Yanukovych’s Party Tops Ukraine Vote Rivals, Exit Poll Shows
Ukrainian President Viktor Yanukovych’s ruling party got more votes than its rivals in parliamentary elections today, an exit poll showed.
The Party of Regions got 28.1 percent, compared with 24.7 percent for opposition united under jailed ex-Premier Yulia Tymoshenko, according to an e-mailed survey by the Razumkov Center for Economic and Political Studies and the Democratic Initiatives Foundation in the capital, Kiev. The poll covers party-list voting for half of the legislature’s 450 seats, with the rest elected in single-mandate districts.
Yanukovych, 62, who has roused ethnic Russians in the regions around his native Donetsk by bolstering the status of the Russian language, trumpets stability, economic expansion and this summer’s Euro 2012 soccer tournament among his party’s achievements. While graft has worsened, European ties have soured and growth may reverse in the second half of the year, opponents have struggled since former Prime Minister Yulia Tymoshenko was imprisoned in 2011.
“What happens in the single-mandate districts is crucial,” Jana Kobzova, program coordinator at the European Council on Foreign Relations in London, said today by phone. “The opposition focused on the party lists -- that’s where they really campaigned. The gain will be bigger for the Party of Regions in the single-mandate districts.”
The Party of Regions may get an additional 130 to seats through single-mandate constituencies, Deputy Prime Minister Borys Kolesnykov said today in televised remarks. Final election results will be published Oct. 30.
World boxing champion Vitali Klitschko’s UDAR had 15.1 percent of ballots today, the Communists, Yanukovych’s current coalition partner, 11.8 percent, and right-wing Svoboda 12.3 percent, according to the Razumkov survey of as many as 17,000 voters, which had a margin of error of 2.5 percentage points.
The united opposition and Svoboda agreed Oct. 19 to form a coalition and Klitschko said today his party may join them in parliament.
“We’ll sit and discuss join actions,” Klitschko said in remarks broadcast by the private 1+1 TV channel. “We see possible cooperation with those forces that support a democratic, European future for Ukraine. I reiterate: we won’t cooperate with the Party of Regions or the Communists.”
UDAR may get 20 seats through single-mandate constituencies, according to Klitschko.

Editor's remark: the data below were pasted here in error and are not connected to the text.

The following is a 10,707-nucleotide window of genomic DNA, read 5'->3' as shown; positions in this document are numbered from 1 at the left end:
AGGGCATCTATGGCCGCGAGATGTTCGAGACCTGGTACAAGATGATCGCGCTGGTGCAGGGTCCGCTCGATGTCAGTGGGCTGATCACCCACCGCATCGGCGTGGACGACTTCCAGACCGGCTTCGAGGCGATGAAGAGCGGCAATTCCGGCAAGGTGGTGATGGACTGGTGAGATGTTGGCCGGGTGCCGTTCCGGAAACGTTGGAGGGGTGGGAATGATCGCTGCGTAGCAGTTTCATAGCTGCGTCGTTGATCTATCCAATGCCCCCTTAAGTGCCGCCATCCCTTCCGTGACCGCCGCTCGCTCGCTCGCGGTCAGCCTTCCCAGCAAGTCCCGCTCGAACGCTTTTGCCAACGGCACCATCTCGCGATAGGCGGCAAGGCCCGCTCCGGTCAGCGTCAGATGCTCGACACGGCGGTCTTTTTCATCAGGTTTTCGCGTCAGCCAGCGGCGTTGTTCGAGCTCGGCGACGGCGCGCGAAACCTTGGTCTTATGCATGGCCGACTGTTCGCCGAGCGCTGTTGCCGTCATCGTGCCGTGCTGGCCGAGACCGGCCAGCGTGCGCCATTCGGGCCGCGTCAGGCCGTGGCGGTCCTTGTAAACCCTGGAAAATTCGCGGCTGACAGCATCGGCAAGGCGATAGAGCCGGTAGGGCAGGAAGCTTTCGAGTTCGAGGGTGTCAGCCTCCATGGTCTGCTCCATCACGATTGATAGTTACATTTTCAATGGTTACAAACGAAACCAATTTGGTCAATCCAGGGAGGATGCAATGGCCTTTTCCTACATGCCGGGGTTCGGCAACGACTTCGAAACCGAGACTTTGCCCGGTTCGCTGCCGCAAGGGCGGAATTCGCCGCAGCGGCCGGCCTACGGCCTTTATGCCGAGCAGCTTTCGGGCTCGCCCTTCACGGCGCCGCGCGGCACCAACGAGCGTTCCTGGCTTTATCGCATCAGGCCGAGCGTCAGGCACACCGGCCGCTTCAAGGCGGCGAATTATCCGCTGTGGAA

The Party of Regions will probably secure a majority, Alex Brideau, an analyst at Eurasia Group in New York, wrote Oct. 25 in an e-mailed note.
“If Regions can’t get a 226-seat majority on its own, it should be able to secure an alliance with either the Communist Party or individual deputies who defect from other factions,” he said.
Ukraine’s foreign-currency bonds have returned 24 percent this year, the most after Venezuelan debt, according to JPMorgan Chase & Co.’s EMBI Global Index, which gauges the yield difference relative to U.S. Treasuries.
Still, after expanding 5.2 percent last year and 4.7 percent in 2010, the economy will contract in the second half because of lower prices for steel, Ukraine’s main export earner, Erste Bank AG and HSBC Holdings PLC have predicted.
The Ukrainian Equities Index is down 44 percent this year, more than any benchmark in the world, data compiled by Bloomberg show. The hryvnia, which has lost 1.1 percent against the dollar so far this year, rose 0.5 percent to 8.1325 on Oct. 26.
The EU has delayed indefinitely a planned Association Agreement with Ukraine because of Tymoshenko’s conviction for abuse of office while premier. It’s urged Yanukovych and his government to conduct fair elections, calling them “a litmus test” of Ukraine’s democratic credentials.
“The record number of observers that have come here from North America, Europe and Central Asia for this event underscores the importance we as the international community place on Ukraine’s democratic progress,” the Organization for Security and Cooperation in Europe, the Council of Europe, the European Parliament and NATO said today in an e-mailed statement. “We hope to see the citizens of Ukraine participate fully in Sunday’s vote.”
Turnout at the election was 56.7 percent at 8 p.m. in Kiev, according to the Central Electoral Commission.
“Free and democratic elections have been conducted,” Prime Minister Mykola Azarov, who leads the Party of Regions’ party list, said today in a statement on the party’s website. “Exit polls show we’ve won. We’ve won in an absolutely honest fight.”
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